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עמוד בית
Mon, 22.07.24

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January 2006
R. Shaoul and A. Toubi

We present the case of a 14 day old baby in whom we observed the evolution of idippathic hypertrophic pyloric stenosis.

November 2005
S. Gur, H. Hermesh, N. Laufer, M. Gogol and R. Gross-Isseroff

Adjustment disorder is a common diagnosis in psychiatric settings and carries a significant rate of morbidity and mortality. However, both current and previous diagnostic criteria are vague and lead to many difficulties in terms of validity and reliability. This review is based on a thorough literature search and a systematic evaluation of the empiric and theoretic data. The various pitfalls inherent in the process of diagnosing this disorder are discussed in light of the diagnostic criteria for the disorder.

October 2005
O. Nissim, M. Bakon, B. Ben Zeev, E. Goshen, N. Knoller, M. Hadani and Z. Feldman.
 Moyamoya disease is a cerebral vasculopathy characterized mainly by progressive narrowing of the major intracranial vessels. While more common and having a familial predilection in the Far East, it can also develop in association with some common hereditary diseases and can be acquired after environmental exposure. In the young its manifestations are the result of cerebral ischemia. Adults usually suffer from repeated incidents of intracerebral hemorrhage. Surgical revascularization of ischemic cerebral territories plays a major role in their treatment. We review the literature and present our series of three adult and five pediatric patients; these patients were diagnosed at our institution and treated with indirect revascularization techniques.

 

July 2005
T. Gaspar, D. Dvir and N. Peled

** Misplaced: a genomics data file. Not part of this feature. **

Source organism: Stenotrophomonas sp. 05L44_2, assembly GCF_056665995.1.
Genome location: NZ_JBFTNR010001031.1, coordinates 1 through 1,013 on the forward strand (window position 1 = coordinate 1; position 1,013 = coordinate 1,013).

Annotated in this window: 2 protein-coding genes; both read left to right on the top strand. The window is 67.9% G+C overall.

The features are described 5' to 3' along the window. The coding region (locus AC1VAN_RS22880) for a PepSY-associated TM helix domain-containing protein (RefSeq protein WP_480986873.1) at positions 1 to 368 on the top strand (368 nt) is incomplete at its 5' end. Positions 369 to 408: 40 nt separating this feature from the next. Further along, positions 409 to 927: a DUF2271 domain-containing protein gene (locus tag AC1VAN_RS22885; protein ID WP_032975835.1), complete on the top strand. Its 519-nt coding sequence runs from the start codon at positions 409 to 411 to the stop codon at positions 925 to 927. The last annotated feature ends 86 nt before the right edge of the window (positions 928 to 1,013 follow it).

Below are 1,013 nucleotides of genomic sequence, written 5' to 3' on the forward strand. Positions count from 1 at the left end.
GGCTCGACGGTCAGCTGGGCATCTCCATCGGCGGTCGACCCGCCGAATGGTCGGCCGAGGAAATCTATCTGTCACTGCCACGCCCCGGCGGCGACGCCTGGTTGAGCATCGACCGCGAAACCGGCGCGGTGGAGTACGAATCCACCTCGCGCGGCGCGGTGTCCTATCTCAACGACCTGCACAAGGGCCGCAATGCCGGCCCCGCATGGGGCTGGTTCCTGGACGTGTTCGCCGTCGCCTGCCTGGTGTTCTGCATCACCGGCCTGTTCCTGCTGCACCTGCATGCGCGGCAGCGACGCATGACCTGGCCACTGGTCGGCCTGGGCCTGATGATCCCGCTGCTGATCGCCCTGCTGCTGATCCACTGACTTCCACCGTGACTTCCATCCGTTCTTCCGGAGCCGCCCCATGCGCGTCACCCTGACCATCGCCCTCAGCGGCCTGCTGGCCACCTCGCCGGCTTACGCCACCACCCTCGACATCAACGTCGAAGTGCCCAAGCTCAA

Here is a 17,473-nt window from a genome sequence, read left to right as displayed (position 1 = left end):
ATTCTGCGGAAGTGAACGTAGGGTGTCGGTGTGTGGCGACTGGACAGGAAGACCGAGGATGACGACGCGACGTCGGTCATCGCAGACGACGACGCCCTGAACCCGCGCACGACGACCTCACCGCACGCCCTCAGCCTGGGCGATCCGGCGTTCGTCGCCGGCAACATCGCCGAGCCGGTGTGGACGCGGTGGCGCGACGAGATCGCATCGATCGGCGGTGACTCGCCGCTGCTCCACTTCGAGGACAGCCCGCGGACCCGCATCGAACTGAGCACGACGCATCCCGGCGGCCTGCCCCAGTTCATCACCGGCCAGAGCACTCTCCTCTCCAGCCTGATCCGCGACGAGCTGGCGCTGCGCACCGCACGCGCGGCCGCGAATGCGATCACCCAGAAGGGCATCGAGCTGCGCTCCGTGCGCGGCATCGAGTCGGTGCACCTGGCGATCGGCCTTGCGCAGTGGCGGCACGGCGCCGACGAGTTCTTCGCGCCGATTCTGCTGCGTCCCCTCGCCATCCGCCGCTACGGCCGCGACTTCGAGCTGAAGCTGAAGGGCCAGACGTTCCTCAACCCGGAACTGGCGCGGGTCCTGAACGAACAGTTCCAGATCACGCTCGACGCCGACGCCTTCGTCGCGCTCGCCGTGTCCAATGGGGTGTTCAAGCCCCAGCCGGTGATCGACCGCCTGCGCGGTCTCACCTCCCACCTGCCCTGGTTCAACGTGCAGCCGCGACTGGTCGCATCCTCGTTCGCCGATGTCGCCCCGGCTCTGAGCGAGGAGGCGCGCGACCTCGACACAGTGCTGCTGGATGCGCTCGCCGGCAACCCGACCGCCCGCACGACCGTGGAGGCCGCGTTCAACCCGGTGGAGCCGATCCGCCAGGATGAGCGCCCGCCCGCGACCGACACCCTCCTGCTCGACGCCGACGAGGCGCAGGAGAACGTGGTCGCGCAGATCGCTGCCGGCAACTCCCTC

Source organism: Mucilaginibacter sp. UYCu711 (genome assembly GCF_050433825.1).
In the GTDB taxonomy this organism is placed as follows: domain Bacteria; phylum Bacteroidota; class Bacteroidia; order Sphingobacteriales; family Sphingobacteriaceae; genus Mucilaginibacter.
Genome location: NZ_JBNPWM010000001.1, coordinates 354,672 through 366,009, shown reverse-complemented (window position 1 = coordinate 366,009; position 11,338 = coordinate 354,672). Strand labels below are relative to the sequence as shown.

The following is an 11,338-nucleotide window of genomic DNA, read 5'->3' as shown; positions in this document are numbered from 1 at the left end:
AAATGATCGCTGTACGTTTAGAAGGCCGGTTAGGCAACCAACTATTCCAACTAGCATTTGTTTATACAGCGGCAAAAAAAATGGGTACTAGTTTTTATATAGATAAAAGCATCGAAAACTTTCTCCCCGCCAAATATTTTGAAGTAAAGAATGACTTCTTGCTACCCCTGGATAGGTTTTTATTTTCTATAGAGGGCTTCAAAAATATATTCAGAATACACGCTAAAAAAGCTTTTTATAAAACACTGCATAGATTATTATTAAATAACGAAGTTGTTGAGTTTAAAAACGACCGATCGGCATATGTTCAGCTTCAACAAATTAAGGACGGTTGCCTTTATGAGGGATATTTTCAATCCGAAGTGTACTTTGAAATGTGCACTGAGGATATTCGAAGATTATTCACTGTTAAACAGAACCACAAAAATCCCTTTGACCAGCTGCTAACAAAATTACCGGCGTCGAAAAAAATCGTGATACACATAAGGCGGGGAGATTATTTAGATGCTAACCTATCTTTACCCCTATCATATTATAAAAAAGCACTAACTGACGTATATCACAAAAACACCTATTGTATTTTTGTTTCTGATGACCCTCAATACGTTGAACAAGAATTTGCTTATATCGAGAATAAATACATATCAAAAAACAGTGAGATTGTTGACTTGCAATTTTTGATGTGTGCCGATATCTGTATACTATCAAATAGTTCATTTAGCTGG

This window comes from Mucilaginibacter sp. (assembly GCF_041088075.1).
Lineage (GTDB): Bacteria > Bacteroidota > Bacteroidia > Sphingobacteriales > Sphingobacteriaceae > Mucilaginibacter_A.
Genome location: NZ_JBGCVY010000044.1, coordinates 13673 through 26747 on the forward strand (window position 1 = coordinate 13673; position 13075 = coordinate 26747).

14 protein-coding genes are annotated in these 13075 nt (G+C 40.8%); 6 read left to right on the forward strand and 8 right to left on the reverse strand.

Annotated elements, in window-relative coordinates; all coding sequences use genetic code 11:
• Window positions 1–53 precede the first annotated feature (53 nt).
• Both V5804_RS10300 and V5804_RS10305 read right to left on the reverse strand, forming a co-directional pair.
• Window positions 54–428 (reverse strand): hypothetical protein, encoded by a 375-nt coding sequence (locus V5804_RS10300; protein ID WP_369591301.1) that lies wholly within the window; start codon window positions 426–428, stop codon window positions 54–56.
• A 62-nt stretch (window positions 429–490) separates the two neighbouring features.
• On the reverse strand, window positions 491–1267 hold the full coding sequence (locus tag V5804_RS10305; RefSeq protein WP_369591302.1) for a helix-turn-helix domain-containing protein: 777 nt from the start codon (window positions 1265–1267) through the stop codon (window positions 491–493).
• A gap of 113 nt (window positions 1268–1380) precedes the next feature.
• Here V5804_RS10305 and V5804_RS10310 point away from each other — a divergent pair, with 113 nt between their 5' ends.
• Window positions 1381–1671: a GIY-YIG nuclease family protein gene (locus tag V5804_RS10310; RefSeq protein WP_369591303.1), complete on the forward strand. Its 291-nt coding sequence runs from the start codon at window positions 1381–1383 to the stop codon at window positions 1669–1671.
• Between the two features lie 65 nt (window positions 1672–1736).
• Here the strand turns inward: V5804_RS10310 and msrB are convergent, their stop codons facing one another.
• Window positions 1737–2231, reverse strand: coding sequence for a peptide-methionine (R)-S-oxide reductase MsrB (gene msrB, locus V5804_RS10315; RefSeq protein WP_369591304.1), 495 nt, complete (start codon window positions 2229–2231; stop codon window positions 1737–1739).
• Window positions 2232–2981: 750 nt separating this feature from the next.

Background: Computed tomography angiography enables non-invasive evaluation of the coronary arteries.

Objectives: To evaluate the accuracy of 16-slice multi-detector CT angiography in the diagnosis of coronary artery disease, and assess coronary bypass grafts and coronary anomalies.

Methods: We conducted a retrospective study of 223 patients who were examined at our medical center over a period of 2 years with a 16-slice CT angiography scanner and retrospective electrocardiographic gating.

Results: There were no significant complications, and good visualization of the coronary arteries was achieved in all but eight patients. A high correlation with the results of the invasive angiography was noted (sensitivity 85%, specificity 93%, negative predictive value 98%). Altogether, 131 bypass conduits were examined with excellent graft visualization. Several coronary anomalies were detected, as were significant extra-cardiac findings.

Conclusions: Multi-slice CT angiography is a reliable non-invasive diagnostic procedure for demonstration of the coronary arteries and bypass grafts. In the future it will probably replace part of the diagnostic invasive coronary angiography and, as a result, a large proportion of coronary angiography procedures will be therapeutic.

June 2005
A. Kessler, H. Gavriel, S. Zahav, M. Vaiman, N. Shlamkovitch, S. Segal and E. Eviatar
 Background: Fine-needle aspiration biopsy has been well established as a diagnostic technique for selecting patients with thyroid nodules for surgical treatment, thereby reducing the number of unnecessary surgical procedures performed in cases of non-malignant tumors.

Objectives: To evaluate the sensitivity, specificity, accuracy, and positive and negative predictive values of FNAB[1] in cases of a solitary thyroid nodule.

Methods: The preoperative FNAB results of 170 patients who underwent thyroidectomy due to a solitary thyroid nodule were compared retrospectively with the final postoperative pathologic diagnoses.

Results: In cases of a solitary thyroid nodule, FNAB had a sensitivity of 79%, specificity of 98.5%, accuracy of 87%, and positive and negative predictive values of 98.75% and 76.6% respectively. All cases of papillary carcinoma diagnosed by FNAB proved to be malignant on final histology, while 8 of 27 cases of follicular adenoma detected by preoperative FNAB were shown to be malignant on final evaluation of the surgical specimen.

Conclusions: FNAB cytology reduces the incidence of thyroidectomy since this method has excellent specificity and sensitivity and a low rate of false-negative results. It proved to be cost-effective and is recommended as the first tool in the diagnostic workup in patients with thyroid nodules.